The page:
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Bassnectar Masters 360-Degree Sonic Experience with PK Sound

Thursday, March 7, 2019 — Greensboro, North Carolina —Lorin Ashton, better known by his stage name Bassnectar, upped the ante for electronic music shows in 2019 with the Return of NYE360, his annual New Years performance. Hosted at the Greensboro Coliseum Complex in Greensboro, North Carolina on December 31, 2018, Bassnectar — as well as support acts G Jones b2b Eprom, Manic Focus, and Anna Morgan — treated 22,000 free-roaming attendees to a fully-immersive sonic experience by utilizing a vast array of robotic speaker systems provided by the Calagary-based Pro Audio firm, PK Sound.

Bassnectar FOH Engineer and System Designer Kyle Pace, along with PK Senior VP Touring Arlen Cormack, used the unique advantages of PK Sound loudspeaker technology, as well as fan feedback from previous 360-degree Bassnectar shows, to meticulously design the PA system, ensuring every attendee in the free-roam arena — from the floor, to the bleachers and upper mezzanine — experienced mesmerizing, pristine audio quality, no matter where they moved throughout the venue.

Pace and Cormack, who were faced not only with the task of pleasing Bassnectar fans, but the DJ himself — who had expressed some doubts about booking future 360-degree shows — took up the task of designing the PA system knowing that the sound system design for the Return of NYE360 could be the make-or-break moment for future 360-degree Bassnectar events.

In addition to the challenges associated with mixing 360-degrees of high-SPL audio in an enclosed arena, Pace’s task was further complicated by the fact that a crowd composed of Bassnectar fans, known collectively as Bassheads, would be full of audiophiles who regularly attend electronic music events and would be able to compare the Return of NYE360 with other shows they may have previously attended. “Bassnectar fans are very, very picky about what they want to hear,” Pace said. “They want the highs to overtake their bodies, and they want the mids to warm their soul.” Not to mention, as the moniker suggests, enough bass to blow away every Basshead in attendance.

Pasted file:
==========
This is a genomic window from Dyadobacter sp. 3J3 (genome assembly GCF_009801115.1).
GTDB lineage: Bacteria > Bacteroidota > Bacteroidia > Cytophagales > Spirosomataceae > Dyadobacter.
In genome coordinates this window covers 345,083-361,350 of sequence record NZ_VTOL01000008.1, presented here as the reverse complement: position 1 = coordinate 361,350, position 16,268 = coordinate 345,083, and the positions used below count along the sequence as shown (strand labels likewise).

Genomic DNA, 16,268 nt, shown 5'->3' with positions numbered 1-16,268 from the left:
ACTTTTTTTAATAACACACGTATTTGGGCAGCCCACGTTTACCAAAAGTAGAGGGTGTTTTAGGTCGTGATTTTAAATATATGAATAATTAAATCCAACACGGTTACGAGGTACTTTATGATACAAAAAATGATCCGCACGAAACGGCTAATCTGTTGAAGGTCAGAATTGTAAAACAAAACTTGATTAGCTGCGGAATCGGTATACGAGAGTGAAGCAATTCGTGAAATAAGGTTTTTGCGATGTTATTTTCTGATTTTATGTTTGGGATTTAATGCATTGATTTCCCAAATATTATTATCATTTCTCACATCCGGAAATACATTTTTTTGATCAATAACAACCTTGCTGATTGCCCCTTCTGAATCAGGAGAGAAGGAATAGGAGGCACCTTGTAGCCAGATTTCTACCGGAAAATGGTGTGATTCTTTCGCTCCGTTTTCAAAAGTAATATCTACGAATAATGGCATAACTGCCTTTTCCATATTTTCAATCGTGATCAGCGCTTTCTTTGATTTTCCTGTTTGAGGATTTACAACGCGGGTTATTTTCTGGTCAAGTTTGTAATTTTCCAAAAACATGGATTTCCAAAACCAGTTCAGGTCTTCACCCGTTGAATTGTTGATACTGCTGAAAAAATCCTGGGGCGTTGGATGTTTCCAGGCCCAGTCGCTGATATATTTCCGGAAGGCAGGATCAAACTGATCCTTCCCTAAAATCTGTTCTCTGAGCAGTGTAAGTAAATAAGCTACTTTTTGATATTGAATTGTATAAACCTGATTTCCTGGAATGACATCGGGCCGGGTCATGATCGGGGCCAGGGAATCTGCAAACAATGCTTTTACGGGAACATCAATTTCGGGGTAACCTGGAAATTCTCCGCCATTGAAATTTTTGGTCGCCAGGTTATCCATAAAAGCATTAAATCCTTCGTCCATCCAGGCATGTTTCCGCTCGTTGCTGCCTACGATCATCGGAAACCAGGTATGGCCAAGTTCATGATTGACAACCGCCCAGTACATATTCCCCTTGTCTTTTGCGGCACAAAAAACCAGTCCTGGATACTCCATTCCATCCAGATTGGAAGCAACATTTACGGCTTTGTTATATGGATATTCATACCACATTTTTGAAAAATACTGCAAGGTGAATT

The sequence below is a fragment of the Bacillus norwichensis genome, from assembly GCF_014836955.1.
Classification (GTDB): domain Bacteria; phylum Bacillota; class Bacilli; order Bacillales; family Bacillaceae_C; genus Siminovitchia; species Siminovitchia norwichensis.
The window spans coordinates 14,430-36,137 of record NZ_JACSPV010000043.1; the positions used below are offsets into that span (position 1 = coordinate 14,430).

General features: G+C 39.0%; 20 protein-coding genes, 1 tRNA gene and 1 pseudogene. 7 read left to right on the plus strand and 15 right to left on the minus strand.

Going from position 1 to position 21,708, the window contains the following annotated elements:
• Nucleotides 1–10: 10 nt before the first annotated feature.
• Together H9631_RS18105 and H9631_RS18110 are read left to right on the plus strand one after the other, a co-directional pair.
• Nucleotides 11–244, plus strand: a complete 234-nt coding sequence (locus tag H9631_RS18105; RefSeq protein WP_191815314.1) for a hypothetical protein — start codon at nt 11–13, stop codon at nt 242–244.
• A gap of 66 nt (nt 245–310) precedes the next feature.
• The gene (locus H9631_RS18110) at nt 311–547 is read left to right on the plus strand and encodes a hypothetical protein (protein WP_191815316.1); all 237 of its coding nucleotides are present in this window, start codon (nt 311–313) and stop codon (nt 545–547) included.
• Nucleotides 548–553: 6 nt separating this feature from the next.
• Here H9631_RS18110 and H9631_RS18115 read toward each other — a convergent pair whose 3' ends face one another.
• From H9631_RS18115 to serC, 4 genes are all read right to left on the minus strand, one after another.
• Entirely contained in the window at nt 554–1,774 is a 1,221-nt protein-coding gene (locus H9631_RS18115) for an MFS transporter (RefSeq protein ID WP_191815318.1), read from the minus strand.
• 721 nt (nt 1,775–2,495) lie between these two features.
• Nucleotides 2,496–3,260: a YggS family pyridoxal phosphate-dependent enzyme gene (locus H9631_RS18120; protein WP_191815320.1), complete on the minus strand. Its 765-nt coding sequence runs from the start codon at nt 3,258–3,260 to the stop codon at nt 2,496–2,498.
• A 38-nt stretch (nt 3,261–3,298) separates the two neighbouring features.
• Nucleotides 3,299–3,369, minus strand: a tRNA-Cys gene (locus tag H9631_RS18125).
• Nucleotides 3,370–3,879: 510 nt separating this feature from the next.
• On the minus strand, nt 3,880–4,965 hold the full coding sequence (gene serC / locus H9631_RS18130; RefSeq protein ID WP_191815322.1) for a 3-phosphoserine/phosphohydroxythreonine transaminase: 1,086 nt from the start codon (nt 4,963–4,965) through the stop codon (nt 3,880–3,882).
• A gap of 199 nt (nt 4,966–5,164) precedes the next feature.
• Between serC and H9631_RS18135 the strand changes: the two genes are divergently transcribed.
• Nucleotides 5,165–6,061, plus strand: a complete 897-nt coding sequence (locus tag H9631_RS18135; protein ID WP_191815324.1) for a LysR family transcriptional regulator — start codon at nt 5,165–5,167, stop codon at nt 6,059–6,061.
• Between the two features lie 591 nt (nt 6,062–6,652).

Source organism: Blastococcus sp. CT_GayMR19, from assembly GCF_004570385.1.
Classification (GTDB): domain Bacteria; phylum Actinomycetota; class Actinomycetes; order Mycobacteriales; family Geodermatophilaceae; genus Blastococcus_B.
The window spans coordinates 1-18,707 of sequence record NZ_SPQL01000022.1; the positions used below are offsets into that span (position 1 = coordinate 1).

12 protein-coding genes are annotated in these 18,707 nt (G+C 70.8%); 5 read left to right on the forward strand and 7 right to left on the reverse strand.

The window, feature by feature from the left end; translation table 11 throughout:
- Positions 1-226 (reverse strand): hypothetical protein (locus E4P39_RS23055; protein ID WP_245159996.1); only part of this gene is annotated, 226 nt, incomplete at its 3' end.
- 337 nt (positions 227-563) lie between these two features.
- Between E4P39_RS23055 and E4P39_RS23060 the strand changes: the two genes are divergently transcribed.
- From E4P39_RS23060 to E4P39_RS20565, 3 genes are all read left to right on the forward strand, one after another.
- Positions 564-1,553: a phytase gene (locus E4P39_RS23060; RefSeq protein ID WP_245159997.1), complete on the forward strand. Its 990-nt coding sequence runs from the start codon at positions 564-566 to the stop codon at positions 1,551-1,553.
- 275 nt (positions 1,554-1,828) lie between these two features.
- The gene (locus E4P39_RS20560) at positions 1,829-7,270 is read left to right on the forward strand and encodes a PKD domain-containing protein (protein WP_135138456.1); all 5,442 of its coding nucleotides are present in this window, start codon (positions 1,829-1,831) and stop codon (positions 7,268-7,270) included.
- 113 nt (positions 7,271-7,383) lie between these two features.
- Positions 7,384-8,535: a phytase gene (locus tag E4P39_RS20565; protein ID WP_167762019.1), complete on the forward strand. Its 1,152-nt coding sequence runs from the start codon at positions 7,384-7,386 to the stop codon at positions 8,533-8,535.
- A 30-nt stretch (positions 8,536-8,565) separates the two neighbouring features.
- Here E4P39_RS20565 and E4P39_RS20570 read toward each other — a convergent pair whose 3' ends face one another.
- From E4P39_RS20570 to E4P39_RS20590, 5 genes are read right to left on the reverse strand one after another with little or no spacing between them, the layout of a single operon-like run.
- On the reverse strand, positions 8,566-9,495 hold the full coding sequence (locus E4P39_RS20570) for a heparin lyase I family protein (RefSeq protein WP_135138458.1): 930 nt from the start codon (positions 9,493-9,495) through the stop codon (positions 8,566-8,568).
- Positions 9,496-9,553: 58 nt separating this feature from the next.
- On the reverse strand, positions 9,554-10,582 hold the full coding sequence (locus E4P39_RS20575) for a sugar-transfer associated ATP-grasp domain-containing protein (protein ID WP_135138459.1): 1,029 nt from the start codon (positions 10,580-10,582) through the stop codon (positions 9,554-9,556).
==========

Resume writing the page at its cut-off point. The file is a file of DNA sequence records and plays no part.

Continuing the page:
Overcoming Onstage Rumble

The first challenge Pace and fellow engineer James “Pugsley” McDermott had to address onsite involved the same issue that gave Ashton reservations about scheduling future 360-degree shows. “All of the past 360 designs have had major issues with the rotating stage vibrating too much,” Pace said, “making it hard for artists to see their screens, or even to breathe.”

To remedy the stage’s low-end rumble, the PK team designed a system using 48 PK Sound CX800 Ground Subwoofers in a circular reversed cardioid polarity setup, forming a circular subwoofer inner ring and outer ring to create maximum cancellation in the center of the stage where the artists stood. “We ended up delaying the outer ring to the inner ring,” Pace said, “boosting the inner ring clusters up exactly 2.1 dB louder than the outer ring, and then flipped the polarity on the inner ring, creating dead energy in the middle of the room.”